Doctor Who: The Shining Man by Cavan Scott (book review).

Not a stranger to stranger things, Cavan Scott presents us with ‘The Shining Man’, a novel featuring the 12th Doctor and new companion, Bill. Very much part of the settling in process for the viewer/reader, this gives us a little bit more Bill.

When Noah and Masie’s mum disappear in the street outside their house, they know it’s the shining man who has taken her. No one believes them, even their grandma. So they decide to rescue her, even though it means a visit to Boggle Wood in the darkest night.

Charlotte knows what an urban legend is but, as a vlogger, she has a duty to present the truth, even if it means going into a wood, in the darkest night.

Even Bill knows that storm in the TARDIS is not normal. If she knew what ‘normal’ was any longer. Her adventures with the Doctor have redefined everything. She also knows already that monsters are real and that going into a wood in the darkest night is not going to lead to hugs and puppies.

There seems to be an infestation of shining men. Most people believe they are hoaxers. Blame the Internet for that. But if monsters are real, then the chances are Bill and the Doctor will run into them. How many lives will they be able to save this time?

A great introduction to the new series, ‘The Shining Man’ jumps right into the adventure with plenty of fear, tea and occasionally even a hug. There are great action points and emotional moments. It has been thought through with an underlying mythology carefully inserted leading us to a perfectly logical ending. That said, there are pretty wild imaginings in this green wood, and all hail Cavan Scott for getting this big story in a quite a short book.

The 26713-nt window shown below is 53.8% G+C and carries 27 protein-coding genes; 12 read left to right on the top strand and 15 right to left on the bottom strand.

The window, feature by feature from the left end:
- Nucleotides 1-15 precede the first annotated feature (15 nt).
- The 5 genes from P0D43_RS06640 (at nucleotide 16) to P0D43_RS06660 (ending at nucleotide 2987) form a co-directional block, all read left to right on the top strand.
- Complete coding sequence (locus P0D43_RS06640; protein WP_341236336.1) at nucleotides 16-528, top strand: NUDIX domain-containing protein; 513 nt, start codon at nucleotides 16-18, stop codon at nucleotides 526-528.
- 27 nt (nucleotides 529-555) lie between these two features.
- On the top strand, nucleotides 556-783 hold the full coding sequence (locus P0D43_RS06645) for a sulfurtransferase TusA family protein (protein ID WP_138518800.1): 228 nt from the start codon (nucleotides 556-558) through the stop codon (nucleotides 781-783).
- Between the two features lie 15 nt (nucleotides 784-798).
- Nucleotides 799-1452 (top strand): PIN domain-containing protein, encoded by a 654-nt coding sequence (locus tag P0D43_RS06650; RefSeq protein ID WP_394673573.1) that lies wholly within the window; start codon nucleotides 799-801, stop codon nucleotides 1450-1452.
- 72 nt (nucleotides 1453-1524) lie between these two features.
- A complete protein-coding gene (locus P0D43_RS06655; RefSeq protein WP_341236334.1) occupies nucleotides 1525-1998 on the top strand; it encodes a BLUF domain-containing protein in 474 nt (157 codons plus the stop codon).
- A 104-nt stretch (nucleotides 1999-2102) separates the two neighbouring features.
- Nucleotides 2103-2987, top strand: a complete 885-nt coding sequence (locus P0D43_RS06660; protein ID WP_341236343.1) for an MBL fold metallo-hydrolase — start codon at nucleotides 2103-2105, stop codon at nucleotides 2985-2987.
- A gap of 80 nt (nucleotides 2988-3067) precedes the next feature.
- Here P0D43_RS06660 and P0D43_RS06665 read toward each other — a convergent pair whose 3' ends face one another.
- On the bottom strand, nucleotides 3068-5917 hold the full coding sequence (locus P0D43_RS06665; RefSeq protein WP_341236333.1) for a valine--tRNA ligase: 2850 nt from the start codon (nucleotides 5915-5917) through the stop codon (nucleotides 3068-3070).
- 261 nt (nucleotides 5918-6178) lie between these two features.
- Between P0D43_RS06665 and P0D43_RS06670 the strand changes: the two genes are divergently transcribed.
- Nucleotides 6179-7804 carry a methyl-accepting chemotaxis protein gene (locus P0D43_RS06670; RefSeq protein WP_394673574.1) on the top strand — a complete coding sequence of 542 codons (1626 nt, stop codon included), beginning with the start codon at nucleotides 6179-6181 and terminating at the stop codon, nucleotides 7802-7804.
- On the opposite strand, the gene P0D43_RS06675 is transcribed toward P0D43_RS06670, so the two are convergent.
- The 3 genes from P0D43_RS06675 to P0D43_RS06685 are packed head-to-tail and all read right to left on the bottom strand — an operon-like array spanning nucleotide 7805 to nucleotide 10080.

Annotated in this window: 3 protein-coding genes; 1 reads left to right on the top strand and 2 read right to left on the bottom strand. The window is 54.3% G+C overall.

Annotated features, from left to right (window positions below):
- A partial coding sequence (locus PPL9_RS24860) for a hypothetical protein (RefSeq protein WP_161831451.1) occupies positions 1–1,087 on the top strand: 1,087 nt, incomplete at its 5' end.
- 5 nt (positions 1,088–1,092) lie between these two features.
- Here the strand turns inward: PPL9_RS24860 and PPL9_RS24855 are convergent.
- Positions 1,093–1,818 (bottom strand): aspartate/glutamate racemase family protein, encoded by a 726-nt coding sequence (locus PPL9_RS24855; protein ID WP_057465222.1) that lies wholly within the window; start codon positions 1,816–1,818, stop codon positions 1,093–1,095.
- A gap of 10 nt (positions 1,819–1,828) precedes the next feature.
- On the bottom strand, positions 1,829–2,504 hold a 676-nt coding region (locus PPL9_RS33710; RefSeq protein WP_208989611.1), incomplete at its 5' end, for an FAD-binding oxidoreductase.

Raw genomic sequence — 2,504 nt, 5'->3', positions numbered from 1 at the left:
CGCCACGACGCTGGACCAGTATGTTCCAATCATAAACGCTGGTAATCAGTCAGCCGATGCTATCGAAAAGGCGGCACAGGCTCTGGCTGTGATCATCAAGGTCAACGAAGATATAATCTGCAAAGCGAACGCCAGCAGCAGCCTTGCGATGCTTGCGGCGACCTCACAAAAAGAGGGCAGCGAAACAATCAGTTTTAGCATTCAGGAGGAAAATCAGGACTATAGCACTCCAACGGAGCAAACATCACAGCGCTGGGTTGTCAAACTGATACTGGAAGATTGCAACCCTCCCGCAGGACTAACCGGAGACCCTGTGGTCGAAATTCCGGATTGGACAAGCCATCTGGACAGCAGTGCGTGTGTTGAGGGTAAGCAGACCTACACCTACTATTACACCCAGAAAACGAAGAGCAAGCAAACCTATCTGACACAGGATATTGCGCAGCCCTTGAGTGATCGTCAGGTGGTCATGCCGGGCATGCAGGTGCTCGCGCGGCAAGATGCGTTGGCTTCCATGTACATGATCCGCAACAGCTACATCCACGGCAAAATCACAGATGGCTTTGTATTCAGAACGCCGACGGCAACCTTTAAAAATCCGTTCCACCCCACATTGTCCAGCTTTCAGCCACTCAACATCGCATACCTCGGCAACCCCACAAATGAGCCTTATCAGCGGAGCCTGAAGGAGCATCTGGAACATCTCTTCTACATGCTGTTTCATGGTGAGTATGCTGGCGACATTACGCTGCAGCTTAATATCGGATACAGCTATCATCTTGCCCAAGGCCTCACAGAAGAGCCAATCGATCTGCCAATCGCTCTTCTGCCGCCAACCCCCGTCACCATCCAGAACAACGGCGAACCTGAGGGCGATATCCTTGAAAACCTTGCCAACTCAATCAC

The Doctor and Bill make a good team here. Bill interacts with the humans and doesn’t do the annoying Clara thing of interpreting the Doctor. No Nardole in this one as he is minding the shop. He might be the new tin dog or perhaps he is hiding his true worth under the veneer of comedy sidekick. I do hope so.

The clever and intriguing plot-opener manages to become even more interesting as the book progresses and rounds off in a most satisfying manner. Scott captures the essence of Bill from his sneaky peak at the new series and this book is a real treat as it expands our enjoyment of the new partnership whilst waiting eagerly for the next telly-box instalment.

Sue Davies

April 2017

(pub: BBC Books/Ebury. 256 page hardback. Price: £ 6.99 (UK). ISBN: 978-1-78594-268-6)

check out website:

Leave a Reply

Your email address will not be published. Required fields are marked *

This site uses Akismet to reduce spam. Learn how your comment data is processed.